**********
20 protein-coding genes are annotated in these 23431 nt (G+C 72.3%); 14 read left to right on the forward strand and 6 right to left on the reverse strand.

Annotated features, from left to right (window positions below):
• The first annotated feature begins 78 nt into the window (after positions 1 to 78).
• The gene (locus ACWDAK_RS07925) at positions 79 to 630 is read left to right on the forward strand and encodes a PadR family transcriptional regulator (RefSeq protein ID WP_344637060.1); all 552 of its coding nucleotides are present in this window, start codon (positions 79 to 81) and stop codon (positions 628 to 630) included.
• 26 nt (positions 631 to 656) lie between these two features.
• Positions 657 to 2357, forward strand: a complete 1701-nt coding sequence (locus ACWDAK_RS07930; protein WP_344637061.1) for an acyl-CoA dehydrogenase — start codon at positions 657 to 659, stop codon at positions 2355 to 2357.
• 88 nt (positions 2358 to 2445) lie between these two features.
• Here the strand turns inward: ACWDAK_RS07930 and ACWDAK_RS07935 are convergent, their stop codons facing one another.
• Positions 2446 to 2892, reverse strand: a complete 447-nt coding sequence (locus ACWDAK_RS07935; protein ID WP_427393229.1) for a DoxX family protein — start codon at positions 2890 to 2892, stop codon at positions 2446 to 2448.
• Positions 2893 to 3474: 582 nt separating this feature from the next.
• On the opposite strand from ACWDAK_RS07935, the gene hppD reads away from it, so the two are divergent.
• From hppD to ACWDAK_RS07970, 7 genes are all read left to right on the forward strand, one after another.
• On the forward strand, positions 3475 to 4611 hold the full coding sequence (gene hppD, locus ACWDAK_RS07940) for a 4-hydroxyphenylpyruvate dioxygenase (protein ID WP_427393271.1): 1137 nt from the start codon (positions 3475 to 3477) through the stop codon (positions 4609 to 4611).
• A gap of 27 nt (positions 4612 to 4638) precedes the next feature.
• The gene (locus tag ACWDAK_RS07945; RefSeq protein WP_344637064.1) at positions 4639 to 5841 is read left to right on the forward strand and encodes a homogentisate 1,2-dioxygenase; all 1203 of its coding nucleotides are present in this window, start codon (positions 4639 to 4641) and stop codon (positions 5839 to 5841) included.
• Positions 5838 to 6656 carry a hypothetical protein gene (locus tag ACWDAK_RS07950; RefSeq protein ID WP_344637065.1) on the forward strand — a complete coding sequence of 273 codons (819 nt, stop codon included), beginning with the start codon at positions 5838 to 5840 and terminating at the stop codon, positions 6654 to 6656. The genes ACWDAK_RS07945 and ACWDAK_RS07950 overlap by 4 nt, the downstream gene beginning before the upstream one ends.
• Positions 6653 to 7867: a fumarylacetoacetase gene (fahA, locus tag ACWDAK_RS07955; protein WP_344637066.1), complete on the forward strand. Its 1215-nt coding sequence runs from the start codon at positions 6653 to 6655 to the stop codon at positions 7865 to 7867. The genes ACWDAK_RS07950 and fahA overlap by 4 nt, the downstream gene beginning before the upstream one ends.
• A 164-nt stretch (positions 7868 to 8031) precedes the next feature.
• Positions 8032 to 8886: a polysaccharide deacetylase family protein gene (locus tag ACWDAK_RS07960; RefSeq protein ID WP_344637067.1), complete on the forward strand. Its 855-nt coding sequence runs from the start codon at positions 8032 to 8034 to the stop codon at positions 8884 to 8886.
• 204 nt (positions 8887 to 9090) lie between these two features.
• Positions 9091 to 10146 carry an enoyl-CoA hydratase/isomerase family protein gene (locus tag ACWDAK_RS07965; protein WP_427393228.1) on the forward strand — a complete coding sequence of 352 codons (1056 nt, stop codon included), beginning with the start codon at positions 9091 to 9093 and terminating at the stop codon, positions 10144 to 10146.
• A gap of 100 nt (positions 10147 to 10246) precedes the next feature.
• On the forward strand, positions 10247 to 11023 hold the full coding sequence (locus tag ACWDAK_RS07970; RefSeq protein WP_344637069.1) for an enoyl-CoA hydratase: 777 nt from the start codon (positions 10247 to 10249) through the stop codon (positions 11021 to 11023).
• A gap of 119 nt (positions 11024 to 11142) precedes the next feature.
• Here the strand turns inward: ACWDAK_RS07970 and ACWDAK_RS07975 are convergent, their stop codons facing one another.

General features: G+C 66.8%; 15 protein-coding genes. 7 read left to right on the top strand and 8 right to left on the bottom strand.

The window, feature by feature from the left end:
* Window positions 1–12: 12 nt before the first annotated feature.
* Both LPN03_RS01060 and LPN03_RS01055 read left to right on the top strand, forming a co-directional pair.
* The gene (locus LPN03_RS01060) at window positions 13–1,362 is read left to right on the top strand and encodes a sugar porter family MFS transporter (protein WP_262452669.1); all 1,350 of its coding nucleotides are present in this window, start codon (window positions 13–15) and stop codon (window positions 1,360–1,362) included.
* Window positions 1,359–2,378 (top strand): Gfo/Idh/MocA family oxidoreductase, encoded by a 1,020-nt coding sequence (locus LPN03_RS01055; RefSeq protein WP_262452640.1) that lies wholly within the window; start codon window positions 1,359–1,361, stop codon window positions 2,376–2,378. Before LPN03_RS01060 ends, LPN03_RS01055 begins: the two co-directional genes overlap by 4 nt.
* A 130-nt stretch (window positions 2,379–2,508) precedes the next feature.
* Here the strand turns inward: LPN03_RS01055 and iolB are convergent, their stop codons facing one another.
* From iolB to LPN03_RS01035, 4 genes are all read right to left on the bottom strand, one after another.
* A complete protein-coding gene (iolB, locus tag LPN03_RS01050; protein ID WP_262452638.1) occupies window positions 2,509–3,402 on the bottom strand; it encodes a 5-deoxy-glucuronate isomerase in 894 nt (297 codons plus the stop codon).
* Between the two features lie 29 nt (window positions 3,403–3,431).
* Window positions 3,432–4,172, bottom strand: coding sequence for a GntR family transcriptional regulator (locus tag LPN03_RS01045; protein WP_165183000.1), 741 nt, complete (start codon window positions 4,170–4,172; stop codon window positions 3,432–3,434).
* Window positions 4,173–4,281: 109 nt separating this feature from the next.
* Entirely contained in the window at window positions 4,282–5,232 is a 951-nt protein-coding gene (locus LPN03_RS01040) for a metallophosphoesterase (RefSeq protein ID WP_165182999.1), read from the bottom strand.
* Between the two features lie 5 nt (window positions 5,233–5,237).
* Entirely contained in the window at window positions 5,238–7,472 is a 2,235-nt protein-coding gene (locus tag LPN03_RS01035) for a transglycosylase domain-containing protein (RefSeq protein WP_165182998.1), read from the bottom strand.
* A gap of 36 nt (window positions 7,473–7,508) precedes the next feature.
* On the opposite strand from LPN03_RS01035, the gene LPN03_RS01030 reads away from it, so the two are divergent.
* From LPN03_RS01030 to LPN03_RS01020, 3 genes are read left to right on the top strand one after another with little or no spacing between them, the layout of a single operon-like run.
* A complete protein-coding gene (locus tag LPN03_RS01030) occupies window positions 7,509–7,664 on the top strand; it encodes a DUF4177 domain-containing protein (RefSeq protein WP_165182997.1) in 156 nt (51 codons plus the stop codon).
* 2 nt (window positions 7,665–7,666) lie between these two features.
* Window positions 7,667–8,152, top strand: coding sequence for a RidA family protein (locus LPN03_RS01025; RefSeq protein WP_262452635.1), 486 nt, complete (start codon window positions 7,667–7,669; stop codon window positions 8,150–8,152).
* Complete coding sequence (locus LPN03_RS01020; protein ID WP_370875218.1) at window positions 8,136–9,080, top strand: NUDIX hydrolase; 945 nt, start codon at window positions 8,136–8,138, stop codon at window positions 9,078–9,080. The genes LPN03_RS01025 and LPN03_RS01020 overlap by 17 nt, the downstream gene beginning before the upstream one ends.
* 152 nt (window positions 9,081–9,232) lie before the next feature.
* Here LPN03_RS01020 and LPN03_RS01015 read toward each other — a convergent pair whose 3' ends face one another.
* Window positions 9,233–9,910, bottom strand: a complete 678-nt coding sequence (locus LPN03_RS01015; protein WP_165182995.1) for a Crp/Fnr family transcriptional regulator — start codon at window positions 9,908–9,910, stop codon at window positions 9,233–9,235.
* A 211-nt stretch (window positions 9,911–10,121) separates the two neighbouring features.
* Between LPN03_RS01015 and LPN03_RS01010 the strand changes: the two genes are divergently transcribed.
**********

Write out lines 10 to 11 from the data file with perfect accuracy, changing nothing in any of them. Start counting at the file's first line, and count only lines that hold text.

• Positions 2893 to 3474: 582 nt separating this feature from the next.
• On the opposite strand from ACWDAK_RS07935, the gene hppD reads away from it, so the two are divergent.